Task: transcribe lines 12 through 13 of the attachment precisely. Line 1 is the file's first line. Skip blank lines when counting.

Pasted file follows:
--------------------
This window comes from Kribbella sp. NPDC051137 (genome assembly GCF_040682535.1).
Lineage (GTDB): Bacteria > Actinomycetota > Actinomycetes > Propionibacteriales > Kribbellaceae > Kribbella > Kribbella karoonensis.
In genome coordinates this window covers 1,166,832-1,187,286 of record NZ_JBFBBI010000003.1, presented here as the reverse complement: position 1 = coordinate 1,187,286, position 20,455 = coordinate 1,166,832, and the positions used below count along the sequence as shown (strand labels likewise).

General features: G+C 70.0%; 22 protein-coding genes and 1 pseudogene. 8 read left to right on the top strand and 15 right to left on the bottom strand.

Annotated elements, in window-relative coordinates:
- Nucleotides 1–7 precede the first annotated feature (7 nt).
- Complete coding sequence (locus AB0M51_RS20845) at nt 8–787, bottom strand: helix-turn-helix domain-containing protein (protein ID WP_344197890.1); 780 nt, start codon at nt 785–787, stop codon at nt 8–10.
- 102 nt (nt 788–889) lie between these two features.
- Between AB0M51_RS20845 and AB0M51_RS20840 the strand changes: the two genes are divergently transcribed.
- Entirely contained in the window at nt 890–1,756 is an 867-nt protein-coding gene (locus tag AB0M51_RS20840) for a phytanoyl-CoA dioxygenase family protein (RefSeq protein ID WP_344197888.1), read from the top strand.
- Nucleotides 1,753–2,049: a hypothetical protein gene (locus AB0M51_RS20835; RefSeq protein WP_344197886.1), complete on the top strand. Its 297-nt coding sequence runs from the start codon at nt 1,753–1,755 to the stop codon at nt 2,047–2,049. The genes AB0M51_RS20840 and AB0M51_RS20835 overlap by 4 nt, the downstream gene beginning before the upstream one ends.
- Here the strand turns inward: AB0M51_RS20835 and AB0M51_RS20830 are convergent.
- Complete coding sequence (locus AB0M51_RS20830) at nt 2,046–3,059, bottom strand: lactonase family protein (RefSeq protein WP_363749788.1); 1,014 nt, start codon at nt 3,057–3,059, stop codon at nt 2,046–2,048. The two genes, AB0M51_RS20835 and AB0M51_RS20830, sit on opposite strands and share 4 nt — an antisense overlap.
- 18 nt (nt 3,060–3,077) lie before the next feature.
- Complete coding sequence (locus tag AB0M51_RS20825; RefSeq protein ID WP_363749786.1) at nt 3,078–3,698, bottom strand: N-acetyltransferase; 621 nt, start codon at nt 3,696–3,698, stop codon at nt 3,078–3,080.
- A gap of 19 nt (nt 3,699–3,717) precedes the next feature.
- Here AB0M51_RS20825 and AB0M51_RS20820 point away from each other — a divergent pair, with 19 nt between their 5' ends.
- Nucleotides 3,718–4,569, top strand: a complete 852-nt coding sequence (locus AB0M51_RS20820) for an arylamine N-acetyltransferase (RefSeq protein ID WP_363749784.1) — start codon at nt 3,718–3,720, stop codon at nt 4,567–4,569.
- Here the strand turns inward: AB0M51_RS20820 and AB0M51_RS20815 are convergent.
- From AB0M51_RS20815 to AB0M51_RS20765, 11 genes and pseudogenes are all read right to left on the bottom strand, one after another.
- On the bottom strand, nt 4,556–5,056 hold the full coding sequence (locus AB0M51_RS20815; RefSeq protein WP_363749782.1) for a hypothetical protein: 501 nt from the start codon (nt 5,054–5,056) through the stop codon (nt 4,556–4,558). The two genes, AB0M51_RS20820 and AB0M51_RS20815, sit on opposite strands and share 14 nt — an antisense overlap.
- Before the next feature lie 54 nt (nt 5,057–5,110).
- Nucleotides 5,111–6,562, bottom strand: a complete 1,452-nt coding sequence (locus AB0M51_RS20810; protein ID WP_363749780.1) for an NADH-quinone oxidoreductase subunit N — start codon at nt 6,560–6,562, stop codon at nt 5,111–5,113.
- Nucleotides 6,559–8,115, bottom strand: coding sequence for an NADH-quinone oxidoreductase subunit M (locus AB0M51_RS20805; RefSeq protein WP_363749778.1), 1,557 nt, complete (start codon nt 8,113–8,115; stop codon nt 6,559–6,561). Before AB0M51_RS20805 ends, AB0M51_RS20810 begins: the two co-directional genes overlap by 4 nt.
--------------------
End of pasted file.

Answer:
- Here the strand turns inward: AB0M51_RS20835 and AB0M51_RS20830 are convergent.
- Complete coding sequence (locus AB0M51_RS20830) at nt 2,046–3,059, bottom strand: lactonase family protein (RefSeq protein WP_363749788.1); 1,014 nt, start codon at nt 3,057–3,059, stop codon at nt 2,046–2,048. The two genes, AB0M51_RS20835 and AB0M51_RS20830, sit on opposite strands and share 4 nt — an antisense overlap.